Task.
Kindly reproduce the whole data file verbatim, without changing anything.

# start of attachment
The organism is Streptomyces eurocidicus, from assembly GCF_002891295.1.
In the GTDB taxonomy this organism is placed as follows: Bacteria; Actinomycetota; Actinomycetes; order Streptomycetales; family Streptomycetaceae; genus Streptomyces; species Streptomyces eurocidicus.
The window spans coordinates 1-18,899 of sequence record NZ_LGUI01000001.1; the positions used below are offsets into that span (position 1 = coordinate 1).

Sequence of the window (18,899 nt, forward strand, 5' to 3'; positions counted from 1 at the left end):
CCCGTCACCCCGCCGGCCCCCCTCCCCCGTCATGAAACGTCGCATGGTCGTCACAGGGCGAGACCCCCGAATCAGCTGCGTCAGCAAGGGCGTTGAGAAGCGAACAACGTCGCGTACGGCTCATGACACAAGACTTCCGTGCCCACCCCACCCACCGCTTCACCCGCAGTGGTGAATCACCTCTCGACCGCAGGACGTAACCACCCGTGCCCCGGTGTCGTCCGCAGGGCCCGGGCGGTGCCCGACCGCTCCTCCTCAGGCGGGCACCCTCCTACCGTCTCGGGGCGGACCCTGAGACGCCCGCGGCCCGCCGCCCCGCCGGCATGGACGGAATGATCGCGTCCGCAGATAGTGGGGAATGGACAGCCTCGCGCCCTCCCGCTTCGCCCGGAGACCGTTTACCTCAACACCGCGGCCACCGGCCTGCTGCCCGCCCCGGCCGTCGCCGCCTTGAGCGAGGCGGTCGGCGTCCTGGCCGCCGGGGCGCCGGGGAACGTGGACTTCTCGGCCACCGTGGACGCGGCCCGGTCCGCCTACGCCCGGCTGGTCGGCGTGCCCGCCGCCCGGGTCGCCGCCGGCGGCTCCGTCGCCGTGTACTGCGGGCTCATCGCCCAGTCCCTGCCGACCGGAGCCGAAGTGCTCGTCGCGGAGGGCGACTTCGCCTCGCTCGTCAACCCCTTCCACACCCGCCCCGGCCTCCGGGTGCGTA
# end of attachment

The organism is Streptomyces eurocidicus, from assembly GCF_002891295.1.
In the GTDB taxonomy this organism is placed as follows: Bacteria; Actinomycetota; Actinomycetes; order Streptomycetales; family Streptomycetaceae; genus Streptomyces; species Streptomyces eurocidicus.
The window spans coordinates 1-18,899 of sequence record NZ_LGUI01000001.1; the positions used below are offsets into that span (position 1 = coordinate 1).

Sequence of the window (18,899 nt, forward strand, 5' to 3'; positions counted from 1 at the left end):
CCCGTCACCCCGCCGGCCCCCCTCCCCCGTCATGAAACGTCGCATGGTCGTCACAGGGCGAGACCCCCGAATCAGCTGCGTCAGCAAGGGCGTTGAGAAGCGAACAACGTCGCGTACGGCTCATGACACAAGACTTCCGTGCCCACCCCACCCACCGCTTCACCCGCAGTGGTGAATCACCTCTCGACCGCAGGACGTAACCACCCGTGCCCCGGTGTCGTCCGCAGGGCCCGGGCGGTGCCCGACCGCTCCTCCTCAGGCGGGCACCCTCCTACCGTCTCGGGGCGGACCCTGAGACGCCCGCGGCCCGCCGCCCCGCCGGCATGGACGGAATGATCGCGTCCGCAGATAGTGGGGAATGGACAGCCTCGCGCCCTCCCGCTTCGCCCGGAGACCGTTTACCTCAACACCGCGGCCACCGGCCTGCTGCCCGCCCCGGCCGTCGCCGCCTTGAGCGAGGCGGTCGGCGTCCTGGCCGCCGGGGCGCCGGGGAACGTGGACTTCTCGGCCACCGTGGACGCGGCCCGGTCCGCCTACGCCCGGCTGGTCGGCGTGCCCGCCGCCCGGGTCGCCGCCGGCGGCTCCGTCGCCGTGTACTGCGGGCTCATCGCCCAGTCCCTGCCGACCGGAGCCGAAGTGCTCGTCGCGGAGGGCGACTTCGCCTCGCTCGTCAACCCCTTCCACACCCGCCCCGGCCTCCGGGTGCGTA